"Harry Pavlidis and Dan Brooks of Baseball Prospectus published a study in early March about the value of pitch-framing. Their report found that from 2008-13, Molina earned the second-most runs in baseball (116) solely through that skill, while Hanigan saved the fifth-most (74). Molina ranked first among all catchers in terms of the most runs saved via framing per 7,000 opportunities, or roughly a season's worth of work, with 35.9, and Hanigan (23.3) finished eighth, according to the study."

Turns out the Red Sox picked up this guy Hanigan because he's pretty good at this pitch framing thing, too. I can imagine John Farrell and Juan Nieves liking the idea of Hanigan and Vazquez learning from each other and excelling at pitch framing. I'™m sure the numbers crunchers in Benny C's office loved the idea of combing two of the league's most elite pitch framers as a catching duo. Now we are left with one.

And so we hope, Red Sox Nation, that Ryan Hanigan and his 23-runs-saved-over-the course-of-a-season pace, combined with better pitchers and better infield defense (Come on X-Man! Be the guy defensively at short. Devin Merrero is a slick fielder.) will help the defensive side of the ball. Let us also hope that the Red Sox acquired enough firepower in the lineup to cover up for Hanigan's presence in the backside of it. And there's some projections that claim we will.

Ryan Hanigan will serve as a dependable backup for a while, but his presence in the lineup makes every other player's margin for error smaller. We can sustain his bat for a while, but everybody else is going to need to contribute close to or exceeding their best.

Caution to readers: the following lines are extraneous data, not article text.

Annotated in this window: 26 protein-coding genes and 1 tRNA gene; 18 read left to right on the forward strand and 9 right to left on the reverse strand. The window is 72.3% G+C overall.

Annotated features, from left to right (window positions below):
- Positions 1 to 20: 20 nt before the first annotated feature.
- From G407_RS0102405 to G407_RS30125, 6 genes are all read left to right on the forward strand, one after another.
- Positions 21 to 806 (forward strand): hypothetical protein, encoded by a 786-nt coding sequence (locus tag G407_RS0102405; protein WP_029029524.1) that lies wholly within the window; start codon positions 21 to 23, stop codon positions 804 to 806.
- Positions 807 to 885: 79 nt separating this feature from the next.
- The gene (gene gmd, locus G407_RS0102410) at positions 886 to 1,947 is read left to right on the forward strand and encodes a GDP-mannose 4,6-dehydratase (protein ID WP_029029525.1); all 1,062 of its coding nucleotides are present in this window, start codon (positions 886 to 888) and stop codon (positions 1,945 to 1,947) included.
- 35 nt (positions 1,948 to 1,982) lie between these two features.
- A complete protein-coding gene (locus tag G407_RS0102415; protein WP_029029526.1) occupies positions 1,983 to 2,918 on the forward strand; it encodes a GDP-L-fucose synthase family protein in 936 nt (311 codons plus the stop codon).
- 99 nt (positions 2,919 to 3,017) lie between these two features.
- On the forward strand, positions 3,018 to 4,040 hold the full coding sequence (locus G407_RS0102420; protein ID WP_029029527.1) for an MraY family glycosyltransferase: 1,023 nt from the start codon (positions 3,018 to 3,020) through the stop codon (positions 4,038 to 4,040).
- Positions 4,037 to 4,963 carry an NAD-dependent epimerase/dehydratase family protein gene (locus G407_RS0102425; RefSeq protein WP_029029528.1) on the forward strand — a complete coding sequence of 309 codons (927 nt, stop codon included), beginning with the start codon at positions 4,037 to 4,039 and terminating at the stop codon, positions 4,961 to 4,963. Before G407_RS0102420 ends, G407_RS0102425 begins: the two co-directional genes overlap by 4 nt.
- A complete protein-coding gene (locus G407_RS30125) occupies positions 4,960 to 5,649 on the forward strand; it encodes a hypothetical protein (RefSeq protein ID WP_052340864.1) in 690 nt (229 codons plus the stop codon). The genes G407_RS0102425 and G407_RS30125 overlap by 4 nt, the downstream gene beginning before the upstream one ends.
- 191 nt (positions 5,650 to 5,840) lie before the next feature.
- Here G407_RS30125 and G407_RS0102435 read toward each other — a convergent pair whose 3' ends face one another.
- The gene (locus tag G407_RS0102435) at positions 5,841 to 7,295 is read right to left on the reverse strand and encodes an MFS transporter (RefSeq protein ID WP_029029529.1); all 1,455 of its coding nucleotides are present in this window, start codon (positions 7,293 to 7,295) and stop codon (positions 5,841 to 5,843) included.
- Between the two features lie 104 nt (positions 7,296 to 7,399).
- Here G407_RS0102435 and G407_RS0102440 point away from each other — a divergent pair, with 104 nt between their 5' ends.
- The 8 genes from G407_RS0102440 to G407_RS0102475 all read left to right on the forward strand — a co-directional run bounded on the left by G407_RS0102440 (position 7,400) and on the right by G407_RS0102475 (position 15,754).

While images of Vaz gunning runners down and picking up extra K's for Buchholz and the Gang in 2015 disappear.

Sunday, March 29, 2015


The stories of two elbows- one right, the other left- have arisen in Red Sox nation this week.


The one with the most immediate impact on the 2015 Red Sox is the right elbow of young catcher Christian Vazquez.  He had earned the everyday catching job in what would be his first full big league season.  Vazquez had grabbed this position based on his world class throwing arm and other  excellent defensive skills including pitch framing, which is all the rage in baseball these days.

Vazquez has not played in a big league exhibition game since March 13, which almost went unnoticed for a week or so.  But then it was announced he had missed time due to soreness in his throwing elbow.  He had DH'd some and caught Joe Kelly in a intra squad minor league game the other day.  Late this past week, Vazquez had an MRI on the elbow, and yesterday morning the catcher told the Boston media the MRI had "found something".  The club confirmed this and Vazquez will get a second opinion.  No more detail than this has been released.  While no one is saying so publicly (other than Sea Dogs broadcaster Mike Antonellis, while working the Red Sox radio broadcast with Joe Castiglione yesterday), it sounds ominously as if Vazquez needs Tommy John surgery which would wipe out his 2015 campaign.

If it is a season ending injury, where does that leave the 2015 Red Sox at catcher?   Barring a trade for a catcher (which I think is currently unlikely) there are three catchers currently in-house.  Veterans Ryan Hanigan, Humberto Quintero, and rookie, #1 Red Sox prospect Blake Swihart.